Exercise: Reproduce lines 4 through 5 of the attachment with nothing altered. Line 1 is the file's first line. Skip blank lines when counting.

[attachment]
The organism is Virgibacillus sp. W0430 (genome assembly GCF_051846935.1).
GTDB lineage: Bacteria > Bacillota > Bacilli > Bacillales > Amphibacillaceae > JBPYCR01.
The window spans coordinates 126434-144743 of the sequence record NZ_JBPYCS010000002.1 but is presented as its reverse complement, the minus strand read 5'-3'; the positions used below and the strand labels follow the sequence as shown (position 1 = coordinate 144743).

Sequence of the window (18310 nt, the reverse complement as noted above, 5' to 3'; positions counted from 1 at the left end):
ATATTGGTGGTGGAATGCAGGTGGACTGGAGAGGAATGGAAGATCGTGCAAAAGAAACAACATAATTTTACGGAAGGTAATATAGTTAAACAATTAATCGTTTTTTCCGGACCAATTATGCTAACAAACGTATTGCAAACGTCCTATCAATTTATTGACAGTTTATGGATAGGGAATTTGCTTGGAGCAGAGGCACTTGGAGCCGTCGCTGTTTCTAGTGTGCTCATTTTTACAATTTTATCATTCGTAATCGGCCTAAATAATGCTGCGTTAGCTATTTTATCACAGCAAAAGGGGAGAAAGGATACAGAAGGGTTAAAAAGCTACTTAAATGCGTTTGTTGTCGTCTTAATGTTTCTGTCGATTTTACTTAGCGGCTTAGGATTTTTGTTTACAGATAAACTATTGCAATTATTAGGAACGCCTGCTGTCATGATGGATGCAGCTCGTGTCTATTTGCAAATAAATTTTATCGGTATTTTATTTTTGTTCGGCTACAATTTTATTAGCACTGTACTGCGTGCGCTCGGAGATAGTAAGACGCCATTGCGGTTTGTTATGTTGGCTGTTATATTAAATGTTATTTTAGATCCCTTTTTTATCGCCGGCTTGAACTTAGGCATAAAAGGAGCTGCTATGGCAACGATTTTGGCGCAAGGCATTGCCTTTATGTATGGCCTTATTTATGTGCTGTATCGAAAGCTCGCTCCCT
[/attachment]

Sequence of the window (18310 nt, the reverse complement as noted above, 5' to 3'; positions counted from 1 at the left end):
ATATTGGTGGTGGAATGCAGGTGGACTGGAGAGGAATGGAAGATCGTGCAAAAGAAACAACATAATTTTACGGAAGGTAATATAGTTAAACAATTAATCGTTTTTTCCGGACCAATTATGCTAACAAACGTATTGCAAACGTCCTATCAATTTATTGACAGTTTATGGATAGGGAATTTGCTTGGAGCAGAGGCACTTGGAGCCGTCGCTGTTTCTAGTGTGCTCATTTTTACAATTTTATCATTCGTAATCGGCCTAAATAATGCTGCGTTAGCTATTTTATCACAGCAAAAGGGGAGAAAGGATACAGAAGGGTTAAAAAGCTACTTAAATGCGTTTGTTGTCGTCTTAATGTTTCTGTCGATTTTACTTAGCGGCTTAGGATTTTTGTTTACAGATAAACTATTGCAATTATTAGGAACGCCTGCTGTCATGATGGATGCAGCTCGTGTCTATTTGCAAATAAATTTTATCGGTATTTTATTTTTGTTCGGCTACAATTTTATTAGCACTGTACTGCGTGCGCTCGGAGATAGTAAGACGCCATTGCGGTTTGTTATGTTGGCTGTTATATTAAATGTTATTTTAGATCCCTTTTTTATCGCCGGCTTGAACTTAGGCATAAAAGGAGCTGCTATGGCAACGATTTTGGCGCAAGGCATTGCCTTTATGTATGGCCTTATTTATGTGCTGTATCGAAAGCTCGCTCCCT